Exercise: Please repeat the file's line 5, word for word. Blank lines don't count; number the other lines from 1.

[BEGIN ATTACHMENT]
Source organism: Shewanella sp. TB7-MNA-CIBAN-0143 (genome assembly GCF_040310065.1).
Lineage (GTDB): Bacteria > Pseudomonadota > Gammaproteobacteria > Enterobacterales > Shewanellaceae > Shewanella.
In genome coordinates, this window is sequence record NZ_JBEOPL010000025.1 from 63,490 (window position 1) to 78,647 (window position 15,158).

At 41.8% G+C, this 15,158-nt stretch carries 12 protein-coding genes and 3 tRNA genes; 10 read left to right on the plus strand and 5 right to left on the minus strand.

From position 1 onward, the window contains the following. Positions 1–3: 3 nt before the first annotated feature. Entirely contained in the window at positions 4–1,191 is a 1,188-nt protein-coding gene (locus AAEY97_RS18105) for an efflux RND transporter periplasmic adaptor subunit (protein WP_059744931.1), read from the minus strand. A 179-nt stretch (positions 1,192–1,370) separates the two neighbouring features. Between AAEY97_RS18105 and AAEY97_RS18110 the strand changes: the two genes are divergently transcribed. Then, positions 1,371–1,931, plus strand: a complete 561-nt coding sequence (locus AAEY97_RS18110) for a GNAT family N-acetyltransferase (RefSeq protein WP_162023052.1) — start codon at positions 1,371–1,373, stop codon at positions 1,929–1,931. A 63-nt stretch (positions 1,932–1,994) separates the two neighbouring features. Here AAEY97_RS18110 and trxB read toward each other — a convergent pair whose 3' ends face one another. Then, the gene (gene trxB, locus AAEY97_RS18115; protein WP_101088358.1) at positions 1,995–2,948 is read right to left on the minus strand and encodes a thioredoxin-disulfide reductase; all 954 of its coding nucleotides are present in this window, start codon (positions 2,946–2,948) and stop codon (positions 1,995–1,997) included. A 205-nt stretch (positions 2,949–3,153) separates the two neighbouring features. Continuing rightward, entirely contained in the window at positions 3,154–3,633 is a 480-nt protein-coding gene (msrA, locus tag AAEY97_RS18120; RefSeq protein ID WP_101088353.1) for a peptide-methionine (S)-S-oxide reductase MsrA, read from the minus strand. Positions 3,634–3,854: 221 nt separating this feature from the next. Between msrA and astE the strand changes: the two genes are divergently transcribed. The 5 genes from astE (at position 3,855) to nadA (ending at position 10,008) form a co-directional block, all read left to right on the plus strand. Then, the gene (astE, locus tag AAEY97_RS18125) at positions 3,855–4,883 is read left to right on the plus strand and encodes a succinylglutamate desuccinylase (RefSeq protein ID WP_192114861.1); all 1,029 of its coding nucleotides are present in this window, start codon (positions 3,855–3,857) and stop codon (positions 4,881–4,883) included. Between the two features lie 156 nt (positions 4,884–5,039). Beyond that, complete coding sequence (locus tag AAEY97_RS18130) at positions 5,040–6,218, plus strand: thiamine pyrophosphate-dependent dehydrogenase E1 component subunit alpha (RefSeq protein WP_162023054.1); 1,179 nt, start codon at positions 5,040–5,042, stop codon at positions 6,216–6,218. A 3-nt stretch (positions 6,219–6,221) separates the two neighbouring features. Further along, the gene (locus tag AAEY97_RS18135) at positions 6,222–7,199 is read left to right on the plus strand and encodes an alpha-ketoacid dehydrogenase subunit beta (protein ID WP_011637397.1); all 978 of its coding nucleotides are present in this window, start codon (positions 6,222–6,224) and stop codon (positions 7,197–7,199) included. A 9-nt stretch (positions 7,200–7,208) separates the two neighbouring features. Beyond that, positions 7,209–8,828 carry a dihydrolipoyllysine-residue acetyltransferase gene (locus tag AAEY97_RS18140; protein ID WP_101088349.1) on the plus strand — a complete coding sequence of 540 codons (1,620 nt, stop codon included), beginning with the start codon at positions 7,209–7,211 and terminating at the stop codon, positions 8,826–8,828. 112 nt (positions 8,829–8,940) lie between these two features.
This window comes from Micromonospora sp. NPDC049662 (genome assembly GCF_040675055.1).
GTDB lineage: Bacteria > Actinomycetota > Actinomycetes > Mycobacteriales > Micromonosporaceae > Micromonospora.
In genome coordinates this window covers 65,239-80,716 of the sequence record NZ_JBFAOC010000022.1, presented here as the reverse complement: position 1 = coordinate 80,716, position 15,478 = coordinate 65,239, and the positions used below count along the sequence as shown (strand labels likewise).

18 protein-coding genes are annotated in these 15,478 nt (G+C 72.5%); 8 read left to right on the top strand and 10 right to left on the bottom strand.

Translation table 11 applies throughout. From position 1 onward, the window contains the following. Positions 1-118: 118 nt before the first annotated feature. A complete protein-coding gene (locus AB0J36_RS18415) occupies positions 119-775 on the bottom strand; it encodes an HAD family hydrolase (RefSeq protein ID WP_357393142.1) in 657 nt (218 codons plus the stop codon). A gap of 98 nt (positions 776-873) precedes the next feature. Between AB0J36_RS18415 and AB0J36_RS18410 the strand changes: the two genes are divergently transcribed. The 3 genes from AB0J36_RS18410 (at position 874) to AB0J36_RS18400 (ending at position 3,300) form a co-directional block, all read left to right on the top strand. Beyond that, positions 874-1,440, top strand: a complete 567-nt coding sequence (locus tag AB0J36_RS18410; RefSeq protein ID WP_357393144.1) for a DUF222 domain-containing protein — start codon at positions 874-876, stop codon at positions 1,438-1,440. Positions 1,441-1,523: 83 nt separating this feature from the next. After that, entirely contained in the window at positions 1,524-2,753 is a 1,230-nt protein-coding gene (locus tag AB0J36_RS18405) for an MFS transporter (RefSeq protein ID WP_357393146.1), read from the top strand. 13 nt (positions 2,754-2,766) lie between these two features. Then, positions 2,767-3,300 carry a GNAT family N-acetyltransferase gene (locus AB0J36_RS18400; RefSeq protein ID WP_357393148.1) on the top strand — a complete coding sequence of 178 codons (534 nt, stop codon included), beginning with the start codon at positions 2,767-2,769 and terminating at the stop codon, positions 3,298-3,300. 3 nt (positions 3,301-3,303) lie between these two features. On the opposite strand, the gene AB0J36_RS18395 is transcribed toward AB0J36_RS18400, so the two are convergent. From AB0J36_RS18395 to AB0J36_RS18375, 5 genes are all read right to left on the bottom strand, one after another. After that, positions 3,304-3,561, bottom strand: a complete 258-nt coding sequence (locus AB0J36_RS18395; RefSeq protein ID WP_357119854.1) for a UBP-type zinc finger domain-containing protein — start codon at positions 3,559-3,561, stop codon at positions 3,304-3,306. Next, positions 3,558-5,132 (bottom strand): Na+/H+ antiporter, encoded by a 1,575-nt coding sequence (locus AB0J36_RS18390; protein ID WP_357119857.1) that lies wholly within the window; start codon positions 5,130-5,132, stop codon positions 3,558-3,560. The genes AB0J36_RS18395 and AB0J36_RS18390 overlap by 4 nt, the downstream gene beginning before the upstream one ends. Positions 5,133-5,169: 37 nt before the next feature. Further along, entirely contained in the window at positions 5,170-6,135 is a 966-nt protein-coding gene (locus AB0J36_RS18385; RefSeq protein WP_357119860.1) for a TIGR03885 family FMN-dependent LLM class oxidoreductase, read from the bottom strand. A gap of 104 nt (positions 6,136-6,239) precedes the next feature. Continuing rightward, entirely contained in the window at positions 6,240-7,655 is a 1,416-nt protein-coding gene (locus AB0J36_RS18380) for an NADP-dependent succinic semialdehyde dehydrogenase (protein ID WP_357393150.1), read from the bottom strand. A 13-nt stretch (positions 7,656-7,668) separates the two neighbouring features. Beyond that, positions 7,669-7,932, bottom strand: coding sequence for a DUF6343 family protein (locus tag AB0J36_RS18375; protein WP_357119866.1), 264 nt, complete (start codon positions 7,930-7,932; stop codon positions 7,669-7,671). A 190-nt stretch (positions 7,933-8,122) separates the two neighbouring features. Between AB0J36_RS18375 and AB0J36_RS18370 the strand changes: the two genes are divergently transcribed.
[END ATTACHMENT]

From position 1 onward, the window contains the following. Positions 1–3: 3 nt before the first annotated feature. Entirely contained in the window at positions 4–1,191 is a 1,188-nt protein-coding gene (locus AAEY97_RS18105) for an efflux RND transporter periplasmic adaptor subunit (protein WP_059744931.1), read from the minus strand. A 179-nt stretch (positions 1,192–1,370) separates the two neighbouring features. Between AAEY97_RS18105 and AAEY97_RS18110 the strand changes: the two genes are divergently transcribed. Then, positions 1,371–1,931, plus strand: a complete 561-nt coding sequence (locus AAEY97_RS18110) for a GNAT family N-acetyltransferase (RefSeq protein WP_162023052.1) — start codon at positions 1,371–1,373, stop codon at positions 1,929–1,931. A 63-nt stretch (positions 1,932–1,994) separates the two neighbouring features. Here AAEY97_RS18110 and trxB read toward each other — a convergent pair whose 3' ends face one another. Then, the gene (gene trxB, locus AAEY97_RS18115; protein WP_101088358.1) at positions 1,995–2,948 is read right to left on the minus strand and encodes a thioredoxin-disulfide reductase; all 954 of its coding nucleotides are present in this window, start codon (positions 2,946–2,948) and stop codon (positions 1,995–1,997) included. A 205-nt stretch (positions 2,949–3,153) separates the two neighbouring features. Continuing rightward, entirely contained in the window at positions 3,154–3,633 is a 480-nt protein-coding gene (msrA, locus tag AAEY97_RS18120; RefSeq protein ID WP_101088353.1) for a peptide-methionine (S)-S-oxide reductase MsrA, read from the minus strand. Positions 3,634–3,854: 221 nt separating this feature from the next. Between msrA and astE the strand changes: the two genes are divergently transcribed. The 5 genes from astE (at position 3,855) to nadA (ending at position 10,008) form a co-directional block, all read left to right on the plus strand. Then, the gene (astE, locus tag AAEY97_RS18125) at positions 3,855–4,883 is read left to right on the plus strand and encodes a succinylglutamate desuccinylase (RefSeq protein ID WP_192114861.1); all 1,029 of its coding nucleotides are present in this window, start codon (positions 3,855–3,857) and stop codon (positions 4,881–4,883) included. Between the two features lie 156 nt (positions 4,884–5,039). Beyond that, complete coding sequence (locus tag AAEY97_RS18130) at positions 5,040–6,218, plus strand: thiamine pyrophosphate-dependent dehydrogenase E1 component subunit alpha (RefSeq protein WP_162023054.1); 1,179 nt, start codon at positions 5,040–5,042, stop codon at positions 6,216–6,218. A 3-nt stretch (positions 6,219–6,221) separates the two neighbouring features. Further along, the gene (locus tag AAEY97_RS18135) at positions 6,222–7,199 is read left to right on the plus strand and encodes an alpha-ketoacid dehydrogenase subunit beta (protein ID WP_011637397.1); all 978 of its coding nucleotides are present in this window, start codon (positions 6,222–6,224) and stop codon (positions 7,197–7,199) included. A 9-nt stretch (positions 7,200–7,208) separates the two neighbouring features. Beyond that, positions 7,209–8,828 carry a dihydrolipoyllysine-residue acetyltransferase gene (locus tag AAEY97_RS18140; protein ID WP_101088349.1) on the plus strand — a complete coding sequence of 540 codons (1,620 nt, stop codon included), beginning with the start codon at positions 7,209–7,211 and terminating at the stop codon, positions 8,826–8,828. 112 nt (positions 8,829–8,940) lie between these two features.